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Masistes

(154 words)

Author(s): Wiesehöfer, Josef (Kiel)
[German version] (Μασίστης; Masistēs). According to Hdt.7,82 son of Darius [1] I and Atossa [1], satrap of Bactria (Hdt. 9,113) and Persian commander-in-chief (Hdt. 7,82). After the cruel death of his wife, M. is said to have been killed by the king's troops in 479/8 BC, together with his sons, while on his way to Bactria bent on insurrection (Hdt. 9,107-113). The name M. probably derives from the Old Persian ma θ iišta- (Greek μέγιστος/ mégistos, ‘the greatest’). Iust. 2,10,1-11 and Plut. Mor. 173b-c; 488d-f recount how, in exchange for recognising his kingship, Xerxe…

Hecatompylus

(135 words)

Author(s): Wiesehöfer, Josef (Kiel)
[German version] This item can be found on the following maps: Alexander | Hellenistic states | India, trade with According to Appianus (Syr. 57,298, Ἑκατόμπολις/ Hekatómpolis), a new foundation of Seleucus I in Comisene; according to Pliny (HN 6,17,44), 133 miles from the Caspian Gates. Probably the modern Šahr-e Qūmes near  Damghan. After brief Arsacid occupation at the beginning of the 2nd cent. BC, it became Parthian capital. Excavation has brought to light abundant evidence from the Parthian period, including - bes…

Mazaeus

(243 words)

Author(s): Wiesehöfer, Josef (Kiel)
[German version] (Μαζαῖος; Mazaîos). Persian nobleman, highly respected at the Achaemenid court (Curt. 5,1,18; Plut. Alexander 39), father of Antibelus, Artiboles and Hydarnes. Under Artaxerxes [3] III, M. was satrap of Cilicia and Persian commander in the war against the rebellious Phoenicians (Diod. Sic. 16,42,1f.). Under Darius [3] III, he administered Coele Syria and ‘Syria between the rivers’. In 331 BC, he withdrew from his position near Thapsacus, enabling Alexander [4] the Great to cross th…

Naqš-e Rostam

(183 words)

Author(s): Wiesehöfer, Josef (Kiel)
[German version] Rock wall situated north of Persepolis with reliefs from the Elamite and Sassanid periods ([3. 167 No.1-8], partly with inscriptions) as well as cliff tombs with reliefs from the Achaemenid period [3. 167 No. I-IV], of which only that of Darius [1] I can be confidently attributed (through the inscription [1. DNa/b]). Others buried there are assumed to be Xerxes I, Artaxerxes [1] I and Darius [2] II. On the summit of the mountain and on the mountain generally there are numerous Zor…

Pasargadae

(375 words)

Author(s): Wiesehöfer, Josef (Kiel)
[German version] This item can be found on the following maps: Achaemenids | Alexander (Πασαργάδαι/ Pasargádai, cf. Curt. 5,6,10: Pasargada). In the masculine form, name of the Persian tribe to whom the Achaemenids are said to have belonged (Hdt. 1,125), in the feminine form, the Greek name for the residence built by Cyrus [2] II (after his victory over Croesus c. 550 BC at the site of the victory over Astyages (Str. 15,3,8)?) in the Murġāb Plain (1900 m/N.N.), 30 km north-east of Persepolis (Elamite name form: Batraqataš). In the Achaemenid period, the chief monuments were sc…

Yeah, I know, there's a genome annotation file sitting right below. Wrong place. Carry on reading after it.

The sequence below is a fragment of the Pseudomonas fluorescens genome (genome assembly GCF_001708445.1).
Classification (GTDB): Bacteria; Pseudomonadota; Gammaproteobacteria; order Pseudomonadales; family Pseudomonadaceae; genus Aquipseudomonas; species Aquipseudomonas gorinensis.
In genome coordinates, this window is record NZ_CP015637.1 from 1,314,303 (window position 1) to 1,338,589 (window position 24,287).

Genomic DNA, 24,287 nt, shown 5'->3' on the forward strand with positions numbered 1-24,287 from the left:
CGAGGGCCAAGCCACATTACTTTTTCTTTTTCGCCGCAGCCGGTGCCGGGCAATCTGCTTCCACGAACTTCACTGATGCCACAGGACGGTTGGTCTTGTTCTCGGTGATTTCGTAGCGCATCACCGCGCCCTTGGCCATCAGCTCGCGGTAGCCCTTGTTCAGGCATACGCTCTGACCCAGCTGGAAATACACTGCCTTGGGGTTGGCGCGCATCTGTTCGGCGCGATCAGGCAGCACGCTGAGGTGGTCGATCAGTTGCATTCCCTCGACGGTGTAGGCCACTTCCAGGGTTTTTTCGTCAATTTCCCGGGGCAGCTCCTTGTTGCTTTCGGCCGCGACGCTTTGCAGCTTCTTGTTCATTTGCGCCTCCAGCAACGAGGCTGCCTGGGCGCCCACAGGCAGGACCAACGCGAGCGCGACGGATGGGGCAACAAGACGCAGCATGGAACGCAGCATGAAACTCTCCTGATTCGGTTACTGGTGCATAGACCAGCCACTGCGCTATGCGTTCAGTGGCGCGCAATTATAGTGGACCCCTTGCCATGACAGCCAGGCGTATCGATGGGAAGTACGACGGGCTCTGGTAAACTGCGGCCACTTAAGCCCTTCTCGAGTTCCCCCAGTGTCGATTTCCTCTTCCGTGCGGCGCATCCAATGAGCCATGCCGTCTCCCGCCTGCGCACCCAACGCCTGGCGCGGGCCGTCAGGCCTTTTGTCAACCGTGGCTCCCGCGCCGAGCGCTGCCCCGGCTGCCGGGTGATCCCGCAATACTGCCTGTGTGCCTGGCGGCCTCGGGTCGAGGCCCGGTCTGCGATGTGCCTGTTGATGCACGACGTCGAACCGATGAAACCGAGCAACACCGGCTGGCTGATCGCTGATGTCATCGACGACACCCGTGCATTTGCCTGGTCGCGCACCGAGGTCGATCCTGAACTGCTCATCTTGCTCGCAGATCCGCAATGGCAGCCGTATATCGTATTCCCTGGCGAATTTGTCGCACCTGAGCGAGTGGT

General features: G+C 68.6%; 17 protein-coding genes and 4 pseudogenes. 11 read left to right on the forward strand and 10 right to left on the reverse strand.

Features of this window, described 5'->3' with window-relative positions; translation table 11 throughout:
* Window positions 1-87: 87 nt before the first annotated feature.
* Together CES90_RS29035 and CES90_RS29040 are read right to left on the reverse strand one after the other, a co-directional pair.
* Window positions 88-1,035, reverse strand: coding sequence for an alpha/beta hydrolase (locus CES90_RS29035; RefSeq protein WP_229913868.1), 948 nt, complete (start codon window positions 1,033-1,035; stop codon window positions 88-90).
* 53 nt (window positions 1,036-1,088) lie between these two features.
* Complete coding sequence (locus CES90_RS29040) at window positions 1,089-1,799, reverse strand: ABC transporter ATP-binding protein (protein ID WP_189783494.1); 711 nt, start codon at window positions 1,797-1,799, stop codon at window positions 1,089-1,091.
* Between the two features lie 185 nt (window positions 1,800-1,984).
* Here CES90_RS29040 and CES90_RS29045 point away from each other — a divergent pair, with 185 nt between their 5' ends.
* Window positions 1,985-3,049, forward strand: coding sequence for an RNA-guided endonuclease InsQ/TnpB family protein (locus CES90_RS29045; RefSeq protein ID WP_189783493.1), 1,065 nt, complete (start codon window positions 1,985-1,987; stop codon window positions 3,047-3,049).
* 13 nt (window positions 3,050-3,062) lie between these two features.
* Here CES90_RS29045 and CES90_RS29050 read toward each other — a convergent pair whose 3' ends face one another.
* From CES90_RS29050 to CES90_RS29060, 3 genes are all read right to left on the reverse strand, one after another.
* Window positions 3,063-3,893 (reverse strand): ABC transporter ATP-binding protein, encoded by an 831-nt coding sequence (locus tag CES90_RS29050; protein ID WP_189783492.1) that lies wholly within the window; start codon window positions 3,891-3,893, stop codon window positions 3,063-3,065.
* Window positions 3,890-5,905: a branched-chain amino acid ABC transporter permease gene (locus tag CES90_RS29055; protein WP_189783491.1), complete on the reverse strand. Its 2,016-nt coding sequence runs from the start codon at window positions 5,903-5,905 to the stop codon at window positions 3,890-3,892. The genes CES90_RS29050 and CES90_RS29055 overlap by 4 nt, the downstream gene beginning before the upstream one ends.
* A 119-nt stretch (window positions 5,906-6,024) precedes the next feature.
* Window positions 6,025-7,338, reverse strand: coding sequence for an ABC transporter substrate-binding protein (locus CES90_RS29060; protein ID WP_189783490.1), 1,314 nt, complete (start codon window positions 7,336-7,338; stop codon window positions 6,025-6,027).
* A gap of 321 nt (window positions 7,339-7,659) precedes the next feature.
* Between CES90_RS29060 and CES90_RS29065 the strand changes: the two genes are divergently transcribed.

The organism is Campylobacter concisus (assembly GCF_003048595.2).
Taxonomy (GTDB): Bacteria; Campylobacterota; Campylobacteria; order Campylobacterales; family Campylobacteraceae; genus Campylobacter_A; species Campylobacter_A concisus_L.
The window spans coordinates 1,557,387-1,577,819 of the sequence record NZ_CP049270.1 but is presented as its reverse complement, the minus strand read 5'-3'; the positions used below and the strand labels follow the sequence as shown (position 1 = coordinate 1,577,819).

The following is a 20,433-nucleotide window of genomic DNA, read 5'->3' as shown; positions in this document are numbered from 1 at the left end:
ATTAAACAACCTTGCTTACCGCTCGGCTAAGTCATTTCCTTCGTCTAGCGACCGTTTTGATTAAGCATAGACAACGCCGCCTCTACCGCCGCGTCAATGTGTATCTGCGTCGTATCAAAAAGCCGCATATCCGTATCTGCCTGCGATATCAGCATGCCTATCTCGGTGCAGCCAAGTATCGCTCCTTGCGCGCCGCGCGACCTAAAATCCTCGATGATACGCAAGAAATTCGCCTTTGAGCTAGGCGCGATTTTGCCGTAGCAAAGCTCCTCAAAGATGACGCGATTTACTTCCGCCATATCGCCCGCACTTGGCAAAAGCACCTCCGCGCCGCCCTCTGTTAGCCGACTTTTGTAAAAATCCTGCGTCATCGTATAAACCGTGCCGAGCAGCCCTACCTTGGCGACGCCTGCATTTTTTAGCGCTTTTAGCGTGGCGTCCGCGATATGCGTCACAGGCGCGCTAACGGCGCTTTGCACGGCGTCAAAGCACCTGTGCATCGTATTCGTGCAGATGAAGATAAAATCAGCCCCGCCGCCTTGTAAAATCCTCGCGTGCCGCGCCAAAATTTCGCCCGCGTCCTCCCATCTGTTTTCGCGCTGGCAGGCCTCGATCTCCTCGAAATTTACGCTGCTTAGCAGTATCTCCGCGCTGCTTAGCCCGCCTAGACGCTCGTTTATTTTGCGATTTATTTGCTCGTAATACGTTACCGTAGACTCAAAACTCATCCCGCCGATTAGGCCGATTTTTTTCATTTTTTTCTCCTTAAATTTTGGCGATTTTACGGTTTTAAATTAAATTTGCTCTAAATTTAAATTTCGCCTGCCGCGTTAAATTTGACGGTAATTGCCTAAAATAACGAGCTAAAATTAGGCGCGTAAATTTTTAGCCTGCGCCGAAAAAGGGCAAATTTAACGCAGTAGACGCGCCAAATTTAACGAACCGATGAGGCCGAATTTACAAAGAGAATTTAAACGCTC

Great King

(273 words)

Author(s): Wiesehöfer, Josef (Kiel)
[German version] The title Great King in the ancient Oriental tradition (from the 2nd millennium BC to the Achaemenids [1]) was adopted by Hellenistic rulers as μέγας βασιλεύς; megas basileûs (and continued as rex magnus [2. 253]). It is attested for the Seleucids  Antiochus [5] III, who did not use it on coins and in royal letters, but tolerated (or even promoted) its use elsewhere [3. 75-77],  Antiochus [9] VII (Iust. 38,10,6), Ptolemy III (OGIS I 54) and IV [5. 71-74], and later also for other Hellenistic kings and petty prin…

Karter

(187 words)

Author(s): Wiesehöfer, Josef (Kiel)
[German version] (Middle Persian Kerdīr or Kirdīr). The name of a Sassanid religious-political official and dignitary of the 3rd cent. AD. In his four inscriptions [1. KKZ, KNRm, KNRb, KSM], originating from the times of King Vahrām II (276-293), K. describes his career from a simple hērbed (teacher priest) under Šābuhr I to mōbad and dādvar (judge) of the entire kingdom. Further, he praises his commitment to Zoroastrianism and explains his visions. The significant role attributed to him in the arrest of the Mani under Vahrām I is in fact merely se…

Oxathres

(184 words)

Author(s): Wiesehöfer, Josef (Kiel)
(Ὀξάθρης/ Oxáthrēs). [German version] [1] Youngest son of Darius [2] II and Parysatis Youngest son of Darius [2] II and Parysatis (Plut. Artoxerxes 1,5). Wiesehöfer, Josef (Kiel) [German version] [2] Son of Abulites, commander at Gaugamela Son of Abulites, commander of his father's troops at Gaugamela; he subjugated himself to Alexander [4] the Great, but he (now governor of Paraetacene) was executed in Susa in 324 because he failed to provide assistance to the Greek army marching through the Gedrosian desert (Arr. Anab. 3,8,5; …

Phrataphernes

(162 words)

Author(s): Wiesehöfer, Josef (Kiel)
[German version] (Φραταφέρνης/ Phrataphérnēs). Satrap of the territories of Parthia and Hyrcania under Darius [3] III (Arr. Anab. 3,23,4); he commanded the Parthians, Hyrcanians and Topeirians in the battle of Gaugamela in 331 BC ( ibidem 3,8,4). After the death of Darius he was reinstated in his old post by Alexander[4] the Great ( ibidem 3,28,2; 5,20,7; Curt. 8,3,17) and became one of the most loyal followers of the Macedonian. He took part in the suppression of the rebellion in Areia [1] ( ibidem 3,28,2; 4,18,1), arrested the insurgent Autophradates [2] (ibidem 4,18,2; Curt. 8,3,17…

Marriage, Age at

(1,038 words)

Author(s): Wiesehöfer, Josef (Kiel)
[German version] I. Object of Research and Method In pre-industrial societies, the age of husband and wife at first marriage - alongside mortality and the menopause - determined the time-span available for procreation. An extension of this period usually caused a proportional rise in fertility. At the same time, the age of the husband influenced the size of the generation gap and the social and legal relations within the oíkos and familia. Ancient historians have developed various methodological approaches to establish this age, which differ in the choice of the so…

Parysatis